Telepresence is in the early stages of development with types of tele-presence already available i.e. conference calling from different platforms, collaborative desktop working and even video calls from call centres using VOIP (http://www.telepresence-marketing.com/). However, for me this really doesn’t seem to encapsulate telepresence.
The rapid growth of digital channels are beginning to raise the tangible vs. intangible debate – yes people want convenience, speed, cost-effective and a choice of products – but how many of us use the web to research options then go into a store to actually touch the dress or book before buying? Even technical savvy friends who joyfully purchase the latest upgrade for their design application at a mere $500 still want it delivered in a box with a disc not just downloaded. We are sensory creatures and can digital with it’s seemingly limited audio and visual stimulators be enough to sustain year on year double digit growth?
Strathclyde University’s Transparent Telepresence Research Group (TTRG) defines telepresence as:
“We define Transparent Telepresence as the experience of being fully present at a live real world location remote from one’s own physical location. Someone experiencing transparent telepresence would therefore be able to behave, and receive stimuli, as though at the remote site. The resulting vicarious interactive participation in activities, and the carrying out of physical work, will bring benefits to a wide range of users…” (http://telepresence.dmem.strath.ac.uk/telepresence.htm)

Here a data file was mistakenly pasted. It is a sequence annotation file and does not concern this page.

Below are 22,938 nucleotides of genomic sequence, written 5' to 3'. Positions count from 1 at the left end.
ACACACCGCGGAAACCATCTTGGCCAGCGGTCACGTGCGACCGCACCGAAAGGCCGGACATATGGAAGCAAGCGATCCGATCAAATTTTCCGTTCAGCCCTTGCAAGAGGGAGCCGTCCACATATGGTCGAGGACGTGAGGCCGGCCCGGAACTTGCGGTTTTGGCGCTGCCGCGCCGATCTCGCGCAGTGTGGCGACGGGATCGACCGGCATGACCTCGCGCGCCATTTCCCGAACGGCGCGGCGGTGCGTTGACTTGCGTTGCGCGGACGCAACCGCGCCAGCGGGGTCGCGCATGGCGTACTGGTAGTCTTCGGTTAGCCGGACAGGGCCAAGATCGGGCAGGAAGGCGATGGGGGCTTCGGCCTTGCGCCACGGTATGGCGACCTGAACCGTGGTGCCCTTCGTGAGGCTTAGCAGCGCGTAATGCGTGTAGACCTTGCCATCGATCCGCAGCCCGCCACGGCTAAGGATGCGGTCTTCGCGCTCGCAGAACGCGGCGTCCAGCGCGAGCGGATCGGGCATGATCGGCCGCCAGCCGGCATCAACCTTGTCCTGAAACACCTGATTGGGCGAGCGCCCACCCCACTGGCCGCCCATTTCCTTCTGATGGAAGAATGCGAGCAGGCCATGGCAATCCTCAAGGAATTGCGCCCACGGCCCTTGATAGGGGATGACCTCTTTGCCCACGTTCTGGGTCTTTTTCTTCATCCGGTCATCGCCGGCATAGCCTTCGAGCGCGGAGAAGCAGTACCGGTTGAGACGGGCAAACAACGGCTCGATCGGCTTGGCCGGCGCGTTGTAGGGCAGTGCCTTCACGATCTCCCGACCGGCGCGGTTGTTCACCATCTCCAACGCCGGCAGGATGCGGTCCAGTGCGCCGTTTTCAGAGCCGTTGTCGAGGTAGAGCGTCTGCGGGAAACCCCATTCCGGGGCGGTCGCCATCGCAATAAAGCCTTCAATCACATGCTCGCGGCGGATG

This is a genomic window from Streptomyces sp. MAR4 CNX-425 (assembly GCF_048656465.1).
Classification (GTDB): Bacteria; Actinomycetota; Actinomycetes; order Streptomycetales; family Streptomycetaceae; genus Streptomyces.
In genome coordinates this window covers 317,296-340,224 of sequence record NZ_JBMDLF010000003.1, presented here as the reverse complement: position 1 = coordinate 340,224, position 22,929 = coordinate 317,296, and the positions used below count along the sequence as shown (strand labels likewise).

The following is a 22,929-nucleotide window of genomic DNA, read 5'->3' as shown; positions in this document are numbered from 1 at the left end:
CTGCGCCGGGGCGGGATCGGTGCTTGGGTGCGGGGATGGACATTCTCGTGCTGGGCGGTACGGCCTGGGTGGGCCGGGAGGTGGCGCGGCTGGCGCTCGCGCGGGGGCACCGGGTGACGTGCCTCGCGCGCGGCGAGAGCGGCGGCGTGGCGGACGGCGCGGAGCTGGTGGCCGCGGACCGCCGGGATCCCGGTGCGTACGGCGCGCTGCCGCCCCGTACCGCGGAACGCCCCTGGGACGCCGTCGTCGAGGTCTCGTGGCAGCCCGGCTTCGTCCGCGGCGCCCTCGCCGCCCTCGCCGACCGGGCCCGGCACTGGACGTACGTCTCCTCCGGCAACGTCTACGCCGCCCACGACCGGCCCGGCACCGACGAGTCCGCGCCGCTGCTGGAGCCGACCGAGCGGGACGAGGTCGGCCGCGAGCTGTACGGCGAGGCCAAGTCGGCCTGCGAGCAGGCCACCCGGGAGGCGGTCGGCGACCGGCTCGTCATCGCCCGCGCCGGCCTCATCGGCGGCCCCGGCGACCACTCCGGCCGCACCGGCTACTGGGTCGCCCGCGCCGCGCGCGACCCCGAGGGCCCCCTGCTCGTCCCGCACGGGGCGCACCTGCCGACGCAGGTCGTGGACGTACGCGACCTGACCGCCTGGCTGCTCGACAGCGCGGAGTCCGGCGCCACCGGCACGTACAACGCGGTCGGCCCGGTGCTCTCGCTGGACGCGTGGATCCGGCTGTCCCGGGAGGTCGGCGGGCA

TTRG’s mission is to develop the first telepresence system that allows a user to experience the sensation of being fully present at a remote site. This to me sounds more like the role of telepresence more than just a video conference a sensory experience, driving technology to the point where users can be omni-present? Or is that trying to reach too high?
Tandberg (http://www.zdnet.co.uk/news/mobile-working/2010/03/19/tandberg-plugs-hd-telepresence-into-desktop-40088379/) has taken a step in the right direction with an HD desktop monitor that doubles as a telepresence system. These steps along with the research from the likes of Strathclyde University are baby steps to producing a system that delivers a true to life (or as close as one can get) experience for the user. The web can not continue this rapid growth on static platforms alone unless of course the web’s ultimate role is a finger-post for users to take themselves into the outside world and experience it – perhaps no bad thing, but somehow I feel life on the web has much more to offer.